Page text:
Tests for blood pressure are a routine part of medical checkups and over the years that’s become a concern of mine. Once your pressure gets much over 120/80 (and certainly when it’s over 130/90) you become a candidate for medical treatment and I’ve hovered at those levels, and occasionally slightly higher. That’s not terrible. But it’s too high.
In general, I’m pretty healthy. I’d score at least a B+ in many of the major self-care areas: diet, exercise, social connections, self-regulation, sleep, and so forth. This summer, I even ran a half marathon for the first time, losing 12 pounds and a couple percent of body fat in the process. It’s possible that with a more substantial investment in general health habits, my blood pressure numbers would come down. But that seems like too generic of a strategy, and too big a challenge to chase perfection. Though some might consider me a health “nut,” like all of us I have a few weak areas (for instance I’m known to indulge my sweet-tooth at times), and don’t expect perfection from myself. I want a targeted, practical approach, not a general one, to get my numbers under control.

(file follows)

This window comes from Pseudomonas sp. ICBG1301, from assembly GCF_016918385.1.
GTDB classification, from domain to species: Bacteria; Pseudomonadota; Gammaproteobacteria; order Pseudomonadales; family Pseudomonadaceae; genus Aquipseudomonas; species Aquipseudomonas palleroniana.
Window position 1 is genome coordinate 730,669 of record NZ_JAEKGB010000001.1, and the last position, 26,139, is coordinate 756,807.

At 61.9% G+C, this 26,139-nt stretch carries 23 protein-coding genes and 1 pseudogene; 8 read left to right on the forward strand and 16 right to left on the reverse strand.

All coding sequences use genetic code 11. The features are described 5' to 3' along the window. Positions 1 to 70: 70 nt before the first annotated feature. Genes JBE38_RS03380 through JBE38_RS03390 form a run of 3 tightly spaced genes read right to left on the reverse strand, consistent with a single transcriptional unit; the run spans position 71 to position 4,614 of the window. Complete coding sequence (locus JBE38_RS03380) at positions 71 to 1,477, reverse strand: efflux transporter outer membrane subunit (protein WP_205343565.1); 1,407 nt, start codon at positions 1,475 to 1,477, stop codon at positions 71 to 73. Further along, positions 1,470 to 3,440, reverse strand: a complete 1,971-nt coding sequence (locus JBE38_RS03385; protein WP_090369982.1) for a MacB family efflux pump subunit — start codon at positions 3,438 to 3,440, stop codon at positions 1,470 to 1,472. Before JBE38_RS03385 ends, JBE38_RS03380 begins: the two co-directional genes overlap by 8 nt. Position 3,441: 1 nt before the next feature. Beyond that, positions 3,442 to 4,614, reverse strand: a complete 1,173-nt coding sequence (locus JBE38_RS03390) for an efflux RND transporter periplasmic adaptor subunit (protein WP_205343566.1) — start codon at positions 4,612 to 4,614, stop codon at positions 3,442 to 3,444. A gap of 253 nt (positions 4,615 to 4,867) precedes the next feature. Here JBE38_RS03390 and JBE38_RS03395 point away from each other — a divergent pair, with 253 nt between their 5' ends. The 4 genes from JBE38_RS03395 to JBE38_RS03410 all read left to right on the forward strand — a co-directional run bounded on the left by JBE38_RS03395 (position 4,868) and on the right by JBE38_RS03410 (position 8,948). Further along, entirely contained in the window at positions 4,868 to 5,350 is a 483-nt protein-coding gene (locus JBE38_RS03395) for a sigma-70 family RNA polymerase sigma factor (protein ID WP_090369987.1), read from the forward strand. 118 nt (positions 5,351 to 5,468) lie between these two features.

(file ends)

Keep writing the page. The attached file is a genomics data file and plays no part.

My regular medical doctor, though she’s entirely in favor of improving diet, exercise, and other health habits, considers high blood pressure to be “idiopathic.” That means we don’t really know why it happens.
If a problem is idiopathic, it justifies the attitude that there’s no point in trying to address the underlying cause. We may as well just work to control the symptom. Any drug that lowers blood pressure (and there are many) will do.
This attitude is in direct contrast to the perspective I’ve been gaining through my study of functional medicine. The process of functional medicine dives deeper into the metabolism of health imbalances to discover causes often overlooked by the mainstream medical world. Factors that haven’t yet been graced by sufficient research dollars to emerge from the general soup of intriguing ideas, traditional practices, or tentative hypotheses to take a place as part of “regular” medicine.
That’s why I’ve committed myself to finding the underlying cause of my increased cardiovascular risk, and doing something about it. In the short run, I may even take a diuretic pill or another pharmaceutical product. I don’t want to create long-term damage to my blood vessels during the process of discovering a solution.
I ask my patients to make a long term commitment to improving their health. And that’s what I ask of myself, too. I’m determined to dig deeper to understand the reasons for my elevated blood pressure and find a way to work with my body’s inherent adaptive powers to get it under control.